**(b)** Let $B$ be a basis of $V$. Let $P$ be the matrix representation of $T$ with respect to $B$. Find the determinant of $P$.

Let $n$ be a positive integer. Let $T:\R^n \to \R$ be a non-zero linear transformation.

Prove the followings.

**(a)** The nullity of $T$ is $n-1$. That is, the dimension of the nullspace of $T$ is $n-1$.

**(b)** Let $B=\{\mathbf{v}_1, \cdots, \mathbf{v}_{n-1}\}$ be a basis of the nullspace $\calN(T)$ of $T$.

Let $\mathbf{w}$ be the $n$-dimensional vector that is not in $\calN(T)$. Then

\[B’=\{\mathbf{v}_1, \cdots, \mathbf{v}_{n-1}, \mathbf{w}\}\]
is a basis of $\R^n$.

**(c)** Each vector $\mathbf{u}\in \R^n$ can be expressed as

\[\mathbf{u}=\mathbf{v}+\frac{T(\mathbf{u})}{T(\mathbf{w})}\mathbf{w}\]
for some vector $\mathbf{v}\in \calN(T)$.

**(a)** Let $C[-1,1]$ be the vector space over $\R$ of all real-valued continuous functions defined on the interval $[-1, 1]$.

Consider the subset $F$ of $C[-1, 1]$ defined by

\[F=\{ f(x)\in C[-1, 1] \mid f(0) \text{ is an integer}\}.\]
Prove or disprove that $F$ is a subspace of $C[-1, 1]$.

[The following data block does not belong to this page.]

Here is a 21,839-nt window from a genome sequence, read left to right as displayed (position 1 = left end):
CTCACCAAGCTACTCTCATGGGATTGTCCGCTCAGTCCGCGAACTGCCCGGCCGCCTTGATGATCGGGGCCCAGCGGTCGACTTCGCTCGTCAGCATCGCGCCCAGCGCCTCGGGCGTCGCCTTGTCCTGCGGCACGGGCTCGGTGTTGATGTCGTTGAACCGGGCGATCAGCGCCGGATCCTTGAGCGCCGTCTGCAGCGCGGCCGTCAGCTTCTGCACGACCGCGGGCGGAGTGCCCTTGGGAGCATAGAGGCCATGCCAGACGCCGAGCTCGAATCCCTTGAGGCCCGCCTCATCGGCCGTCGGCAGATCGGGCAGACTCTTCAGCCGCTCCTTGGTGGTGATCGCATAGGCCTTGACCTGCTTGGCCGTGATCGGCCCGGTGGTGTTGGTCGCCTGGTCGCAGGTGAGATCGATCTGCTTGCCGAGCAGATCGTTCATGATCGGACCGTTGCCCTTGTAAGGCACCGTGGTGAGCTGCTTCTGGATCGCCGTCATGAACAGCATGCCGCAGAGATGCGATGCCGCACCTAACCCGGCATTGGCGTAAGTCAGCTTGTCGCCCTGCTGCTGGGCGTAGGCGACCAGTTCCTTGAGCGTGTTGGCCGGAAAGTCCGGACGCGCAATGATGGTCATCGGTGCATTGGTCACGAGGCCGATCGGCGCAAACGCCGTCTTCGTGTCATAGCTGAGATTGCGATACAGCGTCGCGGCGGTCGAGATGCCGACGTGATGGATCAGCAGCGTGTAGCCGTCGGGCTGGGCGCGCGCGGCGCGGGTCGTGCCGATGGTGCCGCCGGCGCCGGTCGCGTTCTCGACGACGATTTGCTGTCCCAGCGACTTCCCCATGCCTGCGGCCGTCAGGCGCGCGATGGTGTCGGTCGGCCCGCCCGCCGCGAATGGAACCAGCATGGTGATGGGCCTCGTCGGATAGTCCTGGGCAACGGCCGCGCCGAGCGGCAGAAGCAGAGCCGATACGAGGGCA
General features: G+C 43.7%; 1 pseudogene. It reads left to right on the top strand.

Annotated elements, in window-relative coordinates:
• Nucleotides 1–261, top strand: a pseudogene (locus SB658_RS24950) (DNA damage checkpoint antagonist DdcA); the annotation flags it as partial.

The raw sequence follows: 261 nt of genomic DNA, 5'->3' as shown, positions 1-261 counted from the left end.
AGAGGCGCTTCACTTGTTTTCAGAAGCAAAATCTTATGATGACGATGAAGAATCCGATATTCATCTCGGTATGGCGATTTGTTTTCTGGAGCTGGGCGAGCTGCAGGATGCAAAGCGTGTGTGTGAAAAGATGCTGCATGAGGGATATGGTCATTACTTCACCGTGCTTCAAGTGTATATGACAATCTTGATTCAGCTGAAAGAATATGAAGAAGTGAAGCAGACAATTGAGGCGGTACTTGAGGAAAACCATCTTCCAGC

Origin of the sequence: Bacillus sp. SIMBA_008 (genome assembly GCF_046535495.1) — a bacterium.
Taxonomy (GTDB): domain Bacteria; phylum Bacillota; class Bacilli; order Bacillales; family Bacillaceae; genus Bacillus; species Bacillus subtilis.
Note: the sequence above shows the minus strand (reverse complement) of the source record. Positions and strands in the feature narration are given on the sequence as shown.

**(b)** Let $n$ be a positive integer.

An $n\times n$ matrix $A$ is called **skew-symmetric** if $A^{\trans}=-A$.

Let $M_{n\times n}$ be the vector space over $\R$ of all $n\times n$ real matrices.

Consider the subset $W$ of $M_{n\times n}$ defined by

\[W=\{A\in M_{n\times n} \mid A \text{ is skew-symmetric}\}.\]
Prove or disprove that $W$ is a subspace of $M_{n\times n}$.

Let $A$ be the matrix for a linear transformation $T:\R^n \to \R^n$ with respect to the standard basis of $\R^n$.

We assume that $A$ is idempotent, that is, $A^2=A$.

Then prove that

\[\R^n=\im(T) \oplus \ker(T).\]

Prove that if $G$ is a finite group of even order, then the number of elements of $G$ of order $2$ is odd.

Add to solve laterLet $G$ be a group and define a map $f:G\to G$ by $f(a)=a^2$ for each $a\in G$.